Joshua Kors

Joshua Kors

Joshua Kors
Born (1978-09-17) September 17, 1978 (ageĀ 35)
Occupation Reporter
Notable credit(s) The Nation

Joshua Kors is an investigative reporter for The Nation. He covers military and veterans' issues.


Kors is from Walnut Creek, California, where he attended Las Lomas High School. He has a master's degree from the Columbia School of Journalism in New York and graduated magna cum laude from Amherst College.


Before moving to New York, Kors worked as a reporter for The Spectrum, a Gannett newspaper in southern Utah. His reports included an examination of the Utah National Guard[1] and an interview with Senator Orrin Hatch on stem-cell research.[2]

From 2004 to 2005 Kors worked at KCBS in San Francisco, while reporting on politics and education for the Contra Costa Times.

Kors earned national attention in 2007[3][4] for his work uncovering the veterans' benefits scandal. His two-part series[5] showed how military doctors are purposely misdiagnosing soldiers wounded in Iraq, labeling them mentally ill in order to deny them medical care and disability pay.

He continued his reporting with ABC News, collaborating with Bob Woodruff on "World News Tonight" and "Nightline" pieces covering the scandal.[6] The "Nightline" report was part of a series on the struggles of wounded soldiers, which won the Peabody Award.[7]

In July 2007 Kors testified[8] before the House Committee on Veterans' Affairs, which convened to investigate his reporting. His testimony led to the creation of several bills[9] in Congress, including a new law[10] governing military discharges signed by President Bush in January 2008.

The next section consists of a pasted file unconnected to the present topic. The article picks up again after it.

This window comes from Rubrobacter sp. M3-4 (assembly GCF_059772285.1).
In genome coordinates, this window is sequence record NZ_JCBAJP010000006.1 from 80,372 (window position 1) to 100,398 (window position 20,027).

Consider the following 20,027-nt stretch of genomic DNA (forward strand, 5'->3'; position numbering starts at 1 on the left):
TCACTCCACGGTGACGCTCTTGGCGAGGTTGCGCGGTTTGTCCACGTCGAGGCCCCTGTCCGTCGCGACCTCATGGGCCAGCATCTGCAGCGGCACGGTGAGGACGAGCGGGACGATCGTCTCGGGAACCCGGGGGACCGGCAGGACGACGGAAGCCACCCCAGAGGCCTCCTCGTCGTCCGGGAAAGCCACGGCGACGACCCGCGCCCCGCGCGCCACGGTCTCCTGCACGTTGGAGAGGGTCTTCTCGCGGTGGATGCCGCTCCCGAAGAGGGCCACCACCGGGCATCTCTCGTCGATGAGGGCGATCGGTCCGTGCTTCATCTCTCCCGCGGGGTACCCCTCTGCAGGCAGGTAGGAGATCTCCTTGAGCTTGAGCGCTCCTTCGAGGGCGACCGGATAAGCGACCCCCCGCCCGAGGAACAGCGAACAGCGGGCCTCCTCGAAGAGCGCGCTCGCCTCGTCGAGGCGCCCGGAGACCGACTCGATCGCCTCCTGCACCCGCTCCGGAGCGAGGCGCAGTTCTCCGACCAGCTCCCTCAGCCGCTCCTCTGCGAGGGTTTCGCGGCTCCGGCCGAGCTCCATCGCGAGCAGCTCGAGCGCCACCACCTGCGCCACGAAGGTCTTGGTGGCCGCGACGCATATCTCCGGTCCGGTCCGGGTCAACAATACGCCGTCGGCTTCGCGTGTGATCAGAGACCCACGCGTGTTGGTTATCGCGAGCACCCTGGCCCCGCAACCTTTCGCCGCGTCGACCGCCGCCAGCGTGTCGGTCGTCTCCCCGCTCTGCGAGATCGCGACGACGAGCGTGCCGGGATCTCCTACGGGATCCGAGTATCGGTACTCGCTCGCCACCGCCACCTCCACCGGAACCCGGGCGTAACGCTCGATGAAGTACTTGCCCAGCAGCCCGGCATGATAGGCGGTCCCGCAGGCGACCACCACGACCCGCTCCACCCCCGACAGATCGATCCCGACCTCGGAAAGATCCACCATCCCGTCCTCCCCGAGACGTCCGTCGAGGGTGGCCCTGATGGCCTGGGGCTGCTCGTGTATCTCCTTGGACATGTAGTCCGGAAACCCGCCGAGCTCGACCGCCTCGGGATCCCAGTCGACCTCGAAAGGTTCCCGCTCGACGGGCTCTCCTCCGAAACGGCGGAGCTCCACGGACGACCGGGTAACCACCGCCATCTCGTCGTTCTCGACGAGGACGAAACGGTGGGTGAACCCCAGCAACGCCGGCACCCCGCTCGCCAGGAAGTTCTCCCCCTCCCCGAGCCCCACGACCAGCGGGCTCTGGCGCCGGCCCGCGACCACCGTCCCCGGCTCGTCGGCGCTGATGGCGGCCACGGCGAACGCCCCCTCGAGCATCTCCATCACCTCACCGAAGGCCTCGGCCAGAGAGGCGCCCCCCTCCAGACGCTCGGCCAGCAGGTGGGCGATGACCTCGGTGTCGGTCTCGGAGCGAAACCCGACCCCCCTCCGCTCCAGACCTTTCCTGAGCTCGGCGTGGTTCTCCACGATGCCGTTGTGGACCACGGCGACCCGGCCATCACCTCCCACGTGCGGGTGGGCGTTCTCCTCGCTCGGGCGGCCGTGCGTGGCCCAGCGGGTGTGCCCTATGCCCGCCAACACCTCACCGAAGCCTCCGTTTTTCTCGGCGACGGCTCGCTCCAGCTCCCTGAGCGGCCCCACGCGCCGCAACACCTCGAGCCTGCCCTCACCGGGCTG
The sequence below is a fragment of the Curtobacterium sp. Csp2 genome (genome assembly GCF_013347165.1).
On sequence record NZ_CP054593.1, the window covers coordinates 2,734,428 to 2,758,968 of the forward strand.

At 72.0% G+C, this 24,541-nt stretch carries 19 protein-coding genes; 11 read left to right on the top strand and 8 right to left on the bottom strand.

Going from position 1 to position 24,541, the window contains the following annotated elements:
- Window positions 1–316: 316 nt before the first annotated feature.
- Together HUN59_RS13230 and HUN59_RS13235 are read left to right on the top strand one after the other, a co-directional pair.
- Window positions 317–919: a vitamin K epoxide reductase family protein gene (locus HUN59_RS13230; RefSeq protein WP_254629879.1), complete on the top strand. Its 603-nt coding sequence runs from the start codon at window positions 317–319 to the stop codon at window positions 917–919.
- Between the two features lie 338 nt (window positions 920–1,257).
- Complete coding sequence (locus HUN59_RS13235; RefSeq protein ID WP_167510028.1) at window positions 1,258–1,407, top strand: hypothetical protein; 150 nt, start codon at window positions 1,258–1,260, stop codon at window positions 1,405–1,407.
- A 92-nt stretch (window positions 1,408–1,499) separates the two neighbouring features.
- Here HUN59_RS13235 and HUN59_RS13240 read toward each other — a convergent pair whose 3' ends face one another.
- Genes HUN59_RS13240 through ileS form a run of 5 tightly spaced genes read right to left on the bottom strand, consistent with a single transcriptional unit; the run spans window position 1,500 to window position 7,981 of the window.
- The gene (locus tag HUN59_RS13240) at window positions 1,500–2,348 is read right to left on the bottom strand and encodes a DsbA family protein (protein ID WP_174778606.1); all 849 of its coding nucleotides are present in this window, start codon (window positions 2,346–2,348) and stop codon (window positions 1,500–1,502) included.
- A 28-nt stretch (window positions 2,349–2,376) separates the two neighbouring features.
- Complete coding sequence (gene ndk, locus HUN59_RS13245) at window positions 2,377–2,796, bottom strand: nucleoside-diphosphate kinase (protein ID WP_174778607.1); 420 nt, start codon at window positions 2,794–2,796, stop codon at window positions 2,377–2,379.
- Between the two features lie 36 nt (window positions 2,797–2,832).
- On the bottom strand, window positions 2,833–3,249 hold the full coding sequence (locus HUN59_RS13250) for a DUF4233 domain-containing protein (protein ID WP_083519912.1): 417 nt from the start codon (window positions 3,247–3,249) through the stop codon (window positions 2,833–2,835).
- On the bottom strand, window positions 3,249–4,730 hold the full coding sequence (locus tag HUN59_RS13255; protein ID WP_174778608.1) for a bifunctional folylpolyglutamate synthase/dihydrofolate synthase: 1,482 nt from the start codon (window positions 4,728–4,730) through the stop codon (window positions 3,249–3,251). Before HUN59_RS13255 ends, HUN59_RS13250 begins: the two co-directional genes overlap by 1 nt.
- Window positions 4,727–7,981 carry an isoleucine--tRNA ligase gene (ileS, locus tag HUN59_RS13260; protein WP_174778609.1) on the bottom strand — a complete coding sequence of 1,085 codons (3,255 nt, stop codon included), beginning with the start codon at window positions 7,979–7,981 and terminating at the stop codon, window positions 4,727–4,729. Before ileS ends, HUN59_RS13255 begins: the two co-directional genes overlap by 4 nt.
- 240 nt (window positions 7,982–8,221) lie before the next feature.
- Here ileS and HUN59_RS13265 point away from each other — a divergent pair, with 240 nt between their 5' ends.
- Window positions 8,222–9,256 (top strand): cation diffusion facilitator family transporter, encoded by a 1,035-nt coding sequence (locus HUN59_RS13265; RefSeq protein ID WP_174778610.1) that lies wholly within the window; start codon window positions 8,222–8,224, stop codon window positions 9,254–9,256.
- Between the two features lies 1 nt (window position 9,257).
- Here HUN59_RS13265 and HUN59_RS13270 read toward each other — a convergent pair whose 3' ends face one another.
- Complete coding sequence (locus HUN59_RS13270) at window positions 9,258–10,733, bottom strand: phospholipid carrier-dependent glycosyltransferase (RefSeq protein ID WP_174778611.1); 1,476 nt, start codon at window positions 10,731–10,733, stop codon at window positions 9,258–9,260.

His work is featured in the American Society of Magazine Editors' recent anthology "The Best American Magazine Writing 2008."[11]

Kors' reporting has been featured on CNN,[12] PBS,[13][14] BBC,[15][16] KGO Radio (ABC News, San Francisco),[17] Washington Post Radio[18] and in print in the Huffington Post,[19] Village Voice[20] and Nieman Reports,[21] Harvard's journalism quarterly.


He is the winner of the National Magazine Award,[22] George Polk Award,[23] IRE Award,[24] National Headliner Award,[25] Casey Medal,[26] Deadline Club Award,[27] Mental Health Media Award,[28] the National Press Club's Hume Award[29] and the Military Reporters and Editors Award.[30] He was also a finalist for the Michael Kelly Award,[31] Livingston Award,[32] Tom Renner Award,[33] John Bartlow Martin Award,[34] Medill Medal for Courage in Journalism,[35] Molly Ivins Prize,[36] Harvard University's Goldsmith Prize for Investigative Reporting[37] and the American Bar Association's Silver Gavel Award.[38]


External links

  • Joshua Kors web site